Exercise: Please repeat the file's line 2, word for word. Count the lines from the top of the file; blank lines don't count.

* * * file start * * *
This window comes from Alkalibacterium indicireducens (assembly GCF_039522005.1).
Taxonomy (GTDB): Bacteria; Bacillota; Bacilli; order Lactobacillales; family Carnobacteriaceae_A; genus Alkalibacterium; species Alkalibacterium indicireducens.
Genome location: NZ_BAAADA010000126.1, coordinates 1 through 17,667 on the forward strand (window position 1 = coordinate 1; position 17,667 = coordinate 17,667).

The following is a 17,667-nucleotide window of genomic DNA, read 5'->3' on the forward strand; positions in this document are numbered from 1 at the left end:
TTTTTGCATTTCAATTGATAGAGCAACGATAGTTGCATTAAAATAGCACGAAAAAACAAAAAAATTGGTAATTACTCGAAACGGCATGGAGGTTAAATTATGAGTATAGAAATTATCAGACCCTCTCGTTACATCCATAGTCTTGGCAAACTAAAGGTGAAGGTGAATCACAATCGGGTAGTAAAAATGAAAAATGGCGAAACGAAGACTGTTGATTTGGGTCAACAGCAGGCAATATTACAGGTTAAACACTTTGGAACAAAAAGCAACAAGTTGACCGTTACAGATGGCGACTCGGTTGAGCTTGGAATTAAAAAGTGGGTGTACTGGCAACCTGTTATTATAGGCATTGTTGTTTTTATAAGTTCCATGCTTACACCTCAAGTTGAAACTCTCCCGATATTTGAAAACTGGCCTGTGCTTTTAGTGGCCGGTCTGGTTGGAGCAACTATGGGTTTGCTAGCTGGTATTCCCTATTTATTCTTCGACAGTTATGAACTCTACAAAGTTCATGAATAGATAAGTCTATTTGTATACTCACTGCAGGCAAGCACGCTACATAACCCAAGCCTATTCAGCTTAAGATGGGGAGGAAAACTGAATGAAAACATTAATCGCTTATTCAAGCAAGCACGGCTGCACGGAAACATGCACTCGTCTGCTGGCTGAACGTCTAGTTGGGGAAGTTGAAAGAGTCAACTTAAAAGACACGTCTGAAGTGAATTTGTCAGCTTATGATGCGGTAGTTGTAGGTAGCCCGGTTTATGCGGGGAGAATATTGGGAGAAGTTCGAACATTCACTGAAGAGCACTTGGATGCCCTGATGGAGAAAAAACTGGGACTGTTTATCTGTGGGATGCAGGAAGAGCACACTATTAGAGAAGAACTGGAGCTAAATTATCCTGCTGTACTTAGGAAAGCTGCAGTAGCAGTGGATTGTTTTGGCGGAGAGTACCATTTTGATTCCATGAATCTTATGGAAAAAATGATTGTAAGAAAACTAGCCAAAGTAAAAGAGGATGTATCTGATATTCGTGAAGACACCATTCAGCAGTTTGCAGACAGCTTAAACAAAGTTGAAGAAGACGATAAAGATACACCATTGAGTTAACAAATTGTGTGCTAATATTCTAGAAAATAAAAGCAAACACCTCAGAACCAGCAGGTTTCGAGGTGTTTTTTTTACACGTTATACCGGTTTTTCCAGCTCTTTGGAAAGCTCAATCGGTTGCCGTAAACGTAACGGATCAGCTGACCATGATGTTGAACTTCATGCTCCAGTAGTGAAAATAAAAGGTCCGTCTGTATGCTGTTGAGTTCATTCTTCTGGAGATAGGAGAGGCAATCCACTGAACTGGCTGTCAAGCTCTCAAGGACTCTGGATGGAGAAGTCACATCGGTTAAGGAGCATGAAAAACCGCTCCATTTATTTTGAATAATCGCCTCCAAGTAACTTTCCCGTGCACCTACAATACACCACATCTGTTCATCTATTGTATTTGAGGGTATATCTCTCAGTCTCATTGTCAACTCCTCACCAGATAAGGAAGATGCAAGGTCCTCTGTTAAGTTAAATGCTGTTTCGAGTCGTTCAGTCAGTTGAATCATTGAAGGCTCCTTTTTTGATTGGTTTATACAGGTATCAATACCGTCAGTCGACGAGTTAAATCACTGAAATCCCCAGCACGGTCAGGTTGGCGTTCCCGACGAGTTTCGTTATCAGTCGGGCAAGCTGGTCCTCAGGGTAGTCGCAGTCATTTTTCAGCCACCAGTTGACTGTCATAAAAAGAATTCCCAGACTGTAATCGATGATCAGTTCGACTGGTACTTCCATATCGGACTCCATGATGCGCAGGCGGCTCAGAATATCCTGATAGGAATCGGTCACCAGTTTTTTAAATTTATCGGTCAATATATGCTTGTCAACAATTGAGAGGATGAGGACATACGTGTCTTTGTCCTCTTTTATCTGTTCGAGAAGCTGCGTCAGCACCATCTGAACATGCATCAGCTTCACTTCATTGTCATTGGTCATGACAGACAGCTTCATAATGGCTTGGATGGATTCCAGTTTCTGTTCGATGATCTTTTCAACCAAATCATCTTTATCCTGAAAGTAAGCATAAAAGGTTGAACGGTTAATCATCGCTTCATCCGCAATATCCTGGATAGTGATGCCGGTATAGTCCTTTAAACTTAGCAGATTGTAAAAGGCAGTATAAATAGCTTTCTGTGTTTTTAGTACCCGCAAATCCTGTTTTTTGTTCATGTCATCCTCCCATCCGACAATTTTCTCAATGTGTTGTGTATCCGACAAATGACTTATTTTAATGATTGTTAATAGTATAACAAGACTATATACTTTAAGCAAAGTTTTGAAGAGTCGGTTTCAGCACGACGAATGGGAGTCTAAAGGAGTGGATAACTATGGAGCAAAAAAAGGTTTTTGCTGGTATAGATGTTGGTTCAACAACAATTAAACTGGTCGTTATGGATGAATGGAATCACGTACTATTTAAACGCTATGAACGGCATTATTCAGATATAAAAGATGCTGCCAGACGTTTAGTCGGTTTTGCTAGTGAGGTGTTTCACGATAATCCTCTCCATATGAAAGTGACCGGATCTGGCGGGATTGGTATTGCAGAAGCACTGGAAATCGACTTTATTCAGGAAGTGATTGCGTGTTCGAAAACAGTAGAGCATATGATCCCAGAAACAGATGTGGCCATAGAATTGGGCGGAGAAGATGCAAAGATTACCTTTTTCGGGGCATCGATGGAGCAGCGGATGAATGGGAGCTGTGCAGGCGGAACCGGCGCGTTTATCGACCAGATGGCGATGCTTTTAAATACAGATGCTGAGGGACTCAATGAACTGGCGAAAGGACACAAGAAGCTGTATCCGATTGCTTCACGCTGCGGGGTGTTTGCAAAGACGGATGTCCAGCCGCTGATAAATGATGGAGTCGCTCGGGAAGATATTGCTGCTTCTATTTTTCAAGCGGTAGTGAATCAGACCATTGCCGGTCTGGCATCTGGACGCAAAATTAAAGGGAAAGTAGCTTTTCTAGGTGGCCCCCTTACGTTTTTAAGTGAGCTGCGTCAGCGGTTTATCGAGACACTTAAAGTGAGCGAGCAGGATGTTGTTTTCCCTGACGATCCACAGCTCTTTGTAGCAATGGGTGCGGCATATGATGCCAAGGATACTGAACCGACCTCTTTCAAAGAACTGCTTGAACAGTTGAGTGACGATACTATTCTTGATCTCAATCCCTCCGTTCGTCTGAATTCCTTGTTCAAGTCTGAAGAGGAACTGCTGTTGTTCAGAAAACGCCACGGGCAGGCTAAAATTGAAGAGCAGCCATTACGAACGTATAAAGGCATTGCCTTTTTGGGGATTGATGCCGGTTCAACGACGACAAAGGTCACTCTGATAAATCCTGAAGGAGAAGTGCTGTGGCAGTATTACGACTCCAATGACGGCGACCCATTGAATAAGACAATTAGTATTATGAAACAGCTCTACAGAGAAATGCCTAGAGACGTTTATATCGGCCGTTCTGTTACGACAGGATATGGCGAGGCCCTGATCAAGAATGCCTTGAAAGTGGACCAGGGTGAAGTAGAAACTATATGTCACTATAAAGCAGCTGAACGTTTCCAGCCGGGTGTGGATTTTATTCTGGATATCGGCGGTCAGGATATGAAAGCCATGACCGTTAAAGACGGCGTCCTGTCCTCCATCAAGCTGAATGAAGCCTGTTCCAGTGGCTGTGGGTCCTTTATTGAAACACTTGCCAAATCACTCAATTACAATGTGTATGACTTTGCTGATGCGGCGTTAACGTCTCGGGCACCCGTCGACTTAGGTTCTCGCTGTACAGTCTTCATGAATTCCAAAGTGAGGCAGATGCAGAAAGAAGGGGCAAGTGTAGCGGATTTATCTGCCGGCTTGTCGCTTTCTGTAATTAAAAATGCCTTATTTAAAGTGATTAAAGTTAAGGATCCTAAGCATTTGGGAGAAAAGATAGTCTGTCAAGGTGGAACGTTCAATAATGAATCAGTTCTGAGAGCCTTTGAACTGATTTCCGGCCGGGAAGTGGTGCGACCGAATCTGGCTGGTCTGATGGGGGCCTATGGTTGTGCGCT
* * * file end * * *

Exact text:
Taxonomy (GTDB): Bacteria; Bacillota; Bacilli; order Lactobacillales; family Carnobacteriaceae_A; genus Alkalibacterium; species Alkalibacterium indicireducens.